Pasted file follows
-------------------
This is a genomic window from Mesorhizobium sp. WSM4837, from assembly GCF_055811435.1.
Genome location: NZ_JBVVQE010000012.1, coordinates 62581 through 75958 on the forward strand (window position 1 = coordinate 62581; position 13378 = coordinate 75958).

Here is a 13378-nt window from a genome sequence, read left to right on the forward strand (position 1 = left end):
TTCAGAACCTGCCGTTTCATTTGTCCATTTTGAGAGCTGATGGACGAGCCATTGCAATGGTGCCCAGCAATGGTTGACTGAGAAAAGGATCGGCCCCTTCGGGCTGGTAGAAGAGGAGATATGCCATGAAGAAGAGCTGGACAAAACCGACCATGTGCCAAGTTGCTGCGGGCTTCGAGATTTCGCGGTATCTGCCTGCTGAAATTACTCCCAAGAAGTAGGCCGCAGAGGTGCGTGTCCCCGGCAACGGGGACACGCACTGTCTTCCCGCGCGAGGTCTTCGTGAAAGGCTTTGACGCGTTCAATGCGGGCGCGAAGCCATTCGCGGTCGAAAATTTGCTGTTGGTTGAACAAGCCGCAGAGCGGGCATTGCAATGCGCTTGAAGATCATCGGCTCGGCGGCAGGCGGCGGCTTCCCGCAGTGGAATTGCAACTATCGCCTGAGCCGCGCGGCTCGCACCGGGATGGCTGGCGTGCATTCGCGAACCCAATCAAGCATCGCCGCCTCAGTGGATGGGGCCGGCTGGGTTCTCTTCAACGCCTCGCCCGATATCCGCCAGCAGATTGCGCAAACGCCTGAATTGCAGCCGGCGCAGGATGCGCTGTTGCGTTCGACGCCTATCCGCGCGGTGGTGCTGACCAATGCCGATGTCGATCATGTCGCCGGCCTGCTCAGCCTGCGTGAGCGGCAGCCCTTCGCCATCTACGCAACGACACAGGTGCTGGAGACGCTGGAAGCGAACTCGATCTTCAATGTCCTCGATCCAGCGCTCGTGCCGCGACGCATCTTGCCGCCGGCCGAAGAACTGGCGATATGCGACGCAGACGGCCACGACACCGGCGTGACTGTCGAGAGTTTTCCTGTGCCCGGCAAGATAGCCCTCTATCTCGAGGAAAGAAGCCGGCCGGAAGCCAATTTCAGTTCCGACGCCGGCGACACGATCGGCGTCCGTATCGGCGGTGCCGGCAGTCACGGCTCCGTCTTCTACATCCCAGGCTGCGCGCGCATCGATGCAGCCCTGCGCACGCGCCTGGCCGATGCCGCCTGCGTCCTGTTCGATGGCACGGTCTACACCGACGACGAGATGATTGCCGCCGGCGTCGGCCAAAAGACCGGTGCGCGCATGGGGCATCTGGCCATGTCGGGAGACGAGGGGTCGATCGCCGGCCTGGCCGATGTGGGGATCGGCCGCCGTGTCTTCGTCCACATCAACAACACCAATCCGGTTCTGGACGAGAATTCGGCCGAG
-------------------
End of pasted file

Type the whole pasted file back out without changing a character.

This is a genomic window from Mesorhizobium sp. WSM4837, from assembly GCF_055811435.1.
Genome location: NZ_JBVVQE010000012.1, coordinates 62581 through 75958 on the forward strand (window position 1 = coordinate 62581; position 13378 = coordinate 75958).

Here is a 13378-nt window from a genome sequence, read left to right on the forward strand (position 1 = left end):
TTCAGAACCTGCCGTTTCATTTGTCCATTTTGAGAGCTGATGGACGAGCCATTGCAATGGTGCCCAGCAATGGTTGACTGAGAAAAGGATCGGCCCCTTCGGGCTGGTAGAAGAGGAGATATGCCATGAAGAAGAGCTGGACAAAACCGACCATGTGCCAAGTTGCTGCGGGCTTCGAGATTTCGCGGTATCTGCCTGCTGAAATTACTCCCAAGAAGTAGGCCGCAGAGGTGCGTGTCCCCGGCAACGGGGACACGCACTGTCTTCCCGCGCGAGGTCTTCGTGAAAGGCTTTGACGCGTTCAATGCGGGCGCGAAGCCATTCGCGGTCGAAAATTTGCTGTTGGTTGAACAAGCCGCAGAGCGGGCATTGCAATGCGCTTGAAGATCATCGGCTCGGCGGCAGGCGGCGGCTTCCCGCAGTGGAATTGCAACTATCGCCTGAGCCGCGCGGCTCGCACCGGGATGGCTGGCGTGCATTCGCGAACCCAATCAAGCATCGCCGCCTCAGTGGATGGGGCCGGCTGGGTTCTCTTCAACGCCTCGCCCGATATCCGCCAGCAGATTGCGCAAACGCCTGAATTGCAGCCGGCGCAGGATGCGCTGTTGCGTTCGACGCCTATCCGCGCGGTGGTGCTGACCAATGCCGATGTCGATCATGTCGCCGGCCTGCTCAGCCTGCGTGAGCGGCAGCCCTTCGCCATCTACGCAACGACACAGGTGCTGGAGACGCTGGAAGCGAACTCGATCTTCAATGTCCTCGATCCAGCGCTCGTGCCGCGACGCATCTTGCCGCCGGCCGAAGAACTGGCGATATGCGACGCAGACGGCCACGACACCGGCGTGACTGTCGAGAGTTTTCCTGTGCCCGGCAAGATAGCCCTCTATCTCGAGGAAAGAAGCCGGCCGGAAGCCAATTTCAGTTCCGACGCCGGCGACACGATCGGCGTCCGTATCGGCGGTGCCGGCAGTCACGGCTCCGTCTTCTACATCCCAGGCTGCGCGCGCATCGATGCAGCCCTGCGCACGCGCCTGGCCGATGCCGCCTGCGTCCTGTTCGATGGCACGGTCTACACCGACGACGAGATGATTGCCGCCGGCGTCGGCCAAAAGACCGGTGCGCGCATGGGGCATCTGGCCATGTCGGGAGACGAGGGGTCGATCGCCGGCCTGGCCGATGTGGGGATCGGCCGCCGTGTCTTCGTCCACATCAACAACACCAATCCGGTTCTGGACGAGAATTCGGCCGAG